"Once she quoted Alexander Dumas and told me: If you want to write, you must read and read and listen well. Then it will all come out. (For all these years) I was waiting for a book to come out of me and now that it is out, I feel quite content, as if a part of the course that had to be run, has been run," she reflects.
But her novel was 20 years in the making as Yasmeen went about collecting stories, reading biographies and talking to all kinds of people to get the details right. Such painstaking research paid off-the book is a treasure trove of trivia on geography, history, culture, food habits, clothes, transportation, agriculture and economy of Kutch, the 1800s Bombay, Zanzibar, bits of Kolkata and East Africa, among others.
"My book is not a biography of my father-in-law as is being presumed by many. But yes I have linked together old stories passed on by relatives on both sides," Yasmeen says.
"Some characters and incidents are purely imaginary, like the insubstantial and mysterious Khokon, who came to me suddenly when I was on a holiday in Burma. I was crossing the Irawady river in a boat and the boatman was describing the lungi the locals wore. It was then that the character of Khokon was born," she adds.
Yasmeen laughs when she recalls how Azim and her two sons, Rishad (chief strategy officer at Wipro) and Tariq (who works with the AP Foundation) responded to news of her book.
Days of gold and Sepia by Yasmeen Premji; Price: Rs 399; Harper Collins Publishers IndiaDays of gold and Sepia by Yasmeen Premji; Price: Rs.399; Harper Collins Publishers India"They did not know anything about it until I had signed a publishing contract. My husband read the book and said he was impressed, which is a very difficult reaction to get from him! I was really shocked when Rishad said he had read the book and found it good. Tariq is yet to read it," she says. The novel is dedicated to her mother and mother-in-law Gulbanoo Premji and, bridging a four-generation gap, her own grandchildren, Rhea and Rohaan.
Besides literature, Yasmeen's other passion is architecture. A 15-year stint as a part-time editor at architecture and design magazine Inside Outside, (which she quit when the family moved to Bangalore in the late 1990s), honed her writing skills and left her with a love for architecture, which led to her designing a family house in Bombay and the AP Foundation.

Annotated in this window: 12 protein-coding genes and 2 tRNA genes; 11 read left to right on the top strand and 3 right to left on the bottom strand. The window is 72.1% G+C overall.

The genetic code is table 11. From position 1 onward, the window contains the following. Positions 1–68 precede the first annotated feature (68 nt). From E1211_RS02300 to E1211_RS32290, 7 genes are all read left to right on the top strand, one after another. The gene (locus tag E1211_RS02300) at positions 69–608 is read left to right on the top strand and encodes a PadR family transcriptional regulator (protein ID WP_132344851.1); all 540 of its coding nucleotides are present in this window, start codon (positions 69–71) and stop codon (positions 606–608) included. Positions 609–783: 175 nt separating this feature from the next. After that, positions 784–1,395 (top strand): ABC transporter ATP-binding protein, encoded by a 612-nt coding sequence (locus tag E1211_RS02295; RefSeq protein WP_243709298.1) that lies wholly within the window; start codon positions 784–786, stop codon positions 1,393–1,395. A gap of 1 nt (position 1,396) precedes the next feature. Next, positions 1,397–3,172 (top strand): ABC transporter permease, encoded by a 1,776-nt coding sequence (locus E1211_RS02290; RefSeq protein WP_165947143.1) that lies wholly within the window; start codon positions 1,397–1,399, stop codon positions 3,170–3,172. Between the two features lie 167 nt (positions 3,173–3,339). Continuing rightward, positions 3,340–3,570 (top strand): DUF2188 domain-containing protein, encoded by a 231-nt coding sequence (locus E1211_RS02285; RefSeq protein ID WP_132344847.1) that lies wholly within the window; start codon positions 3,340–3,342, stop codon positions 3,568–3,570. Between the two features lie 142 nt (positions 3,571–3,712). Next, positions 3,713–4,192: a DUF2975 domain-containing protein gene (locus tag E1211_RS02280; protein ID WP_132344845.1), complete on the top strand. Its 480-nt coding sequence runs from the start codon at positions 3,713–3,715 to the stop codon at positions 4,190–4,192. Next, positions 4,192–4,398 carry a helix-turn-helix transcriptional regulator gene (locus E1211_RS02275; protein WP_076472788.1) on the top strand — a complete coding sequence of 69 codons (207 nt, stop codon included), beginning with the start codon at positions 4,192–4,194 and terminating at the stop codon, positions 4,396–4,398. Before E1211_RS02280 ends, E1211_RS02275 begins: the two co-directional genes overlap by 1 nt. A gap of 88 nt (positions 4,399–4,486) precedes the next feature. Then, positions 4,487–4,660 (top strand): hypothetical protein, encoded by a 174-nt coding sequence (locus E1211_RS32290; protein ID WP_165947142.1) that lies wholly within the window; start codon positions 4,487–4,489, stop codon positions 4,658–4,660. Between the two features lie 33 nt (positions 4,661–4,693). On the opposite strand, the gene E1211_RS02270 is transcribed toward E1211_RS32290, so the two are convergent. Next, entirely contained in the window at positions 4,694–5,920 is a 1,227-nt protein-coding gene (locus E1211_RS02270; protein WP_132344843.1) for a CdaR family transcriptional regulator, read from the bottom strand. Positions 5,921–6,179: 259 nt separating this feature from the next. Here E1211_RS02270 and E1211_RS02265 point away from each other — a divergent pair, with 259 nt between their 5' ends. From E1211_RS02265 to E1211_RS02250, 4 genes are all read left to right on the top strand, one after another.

A fiercely private individual, Yasmeen is reticent when it comes to talking about certain subjects like family or money. "We've had our share of ups and downs like everybody else, but I like his sense of humour, his openness to life," is all she will say about her 38-year-long marriage to Azim Premji. But she admits that they are both deeply committed to the field of philanthrophy.
"There is so much that needs to be done for others." When asked whether her sons will suceed their father and inherit Wipro, she says. "We first need to know what they will inherit and how much will go to charity. Management of a business cannot be inherited, though shares can be. Let's see how it goes."
The very fit Yasmeen is also a great believer in the power of yoga. "My mother was a yoga fanatic and I was bulldozed into it since I was a little girl. I still do a combination of yoga and physical exercises," she says. Apropos to nothing she adds she would have liked to have had a daughter, but had decided long ago to only have only two children.
"I don't believe in regrets, I am quite happy. I wish I had somebody to chat with more, as I had a very close relationship with mother and mother-in-law. It is a bit late now, maybe in my next lifetime I will be more organised and get everything right," she says and then flashes that enchanting smile once more.
Courtesy of indiatoday